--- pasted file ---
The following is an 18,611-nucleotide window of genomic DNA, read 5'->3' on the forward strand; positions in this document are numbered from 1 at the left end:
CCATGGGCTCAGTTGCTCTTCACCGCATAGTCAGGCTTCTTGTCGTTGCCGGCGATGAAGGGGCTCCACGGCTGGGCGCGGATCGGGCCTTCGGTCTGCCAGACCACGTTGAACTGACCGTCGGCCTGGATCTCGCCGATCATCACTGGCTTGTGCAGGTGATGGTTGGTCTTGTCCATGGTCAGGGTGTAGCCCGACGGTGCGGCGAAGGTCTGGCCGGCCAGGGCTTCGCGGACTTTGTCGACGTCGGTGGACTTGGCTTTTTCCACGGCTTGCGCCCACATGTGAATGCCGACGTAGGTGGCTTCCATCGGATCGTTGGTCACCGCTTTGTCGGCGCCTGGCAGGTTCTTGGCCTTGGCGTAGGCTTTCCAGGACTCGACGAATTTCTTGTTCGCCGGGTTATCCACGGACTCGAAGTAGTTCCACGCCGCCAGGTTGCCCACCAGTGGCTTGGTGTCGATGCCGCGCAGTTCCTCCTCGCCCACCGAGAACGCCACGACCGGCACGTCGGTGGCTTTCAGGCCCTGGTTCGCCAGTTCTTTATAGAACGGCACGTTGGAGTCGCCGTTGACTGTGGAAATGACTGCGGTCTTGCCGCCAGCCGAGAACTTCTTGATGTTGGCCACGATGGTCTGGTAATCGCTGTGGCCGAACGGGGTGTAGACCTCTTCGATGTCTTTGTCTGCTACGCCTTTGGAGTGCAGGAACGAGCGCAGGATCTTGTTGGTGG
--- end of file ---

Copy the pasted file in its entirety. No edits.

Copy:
The following is an 18,611-nucleotide window of genomic DNA, read 5'->3' on the forward strand; positions in this document are numbered from 1 at the left end:
CCATGGGCTCAGTTGCTCTTCACCGCATAGTCAGGCTTCTTGTCGTTGCCGGCGATGAAGGGGCTCCACGGCTGGGCGCGGATCGGGCCTTCGGTCTGCCAGACCACGTTGAACTGACCGTCGGCCTGGATCTCGCCGATCATCACTGGCTTGTGCAGGTGATGGTTGGTCTTGTCCATGGTCAGGGTGTAGCCCGACGGTGCGGCGAAGGTCTGGCCGGCCAGGGCTTCGCGGACTTTGTCGACGTCGGTGGACTTGGCTTTTTCCACGGCTTGCGCCCACATGTGAATGCCGACGTAGGTGGCTTCCATCGGATCGTTGGTCACCGCTTTGTCGGCGCCTGGCAGGTTCTTGGCCTTGGCGTAGGCTTTCCAGGACTCGACGAATTTCTTGTTCGCCGGGTTATCCACGGACTCGAAGTAGTTCCACGCCGCCAGGTTGCCCACCAGTGGCTTGGTGTCGATGCCGCGCAGTTCCTCCTCGCCCACCGAGAACGCCACGACCGGCACGTCGGTGGCTTTCAGGCCCTGGTTCGCCAGTTCTTTATAGAACGGCACGTTGGAGTCGCCGTTGACTGTGGAAATGACTGCGGTCTTGCCGCCAGCCGAGAACTTCTTGATGTTGGCCACGATGGTCTGGTAATCGCTGTGGCCGAACGGGGTGTAGACCTCTTCGATGTCTTTGTCTGCTACGCCTTTGGAGTGCAGGAACGAGCGCAGGATCTTGTTGGTGG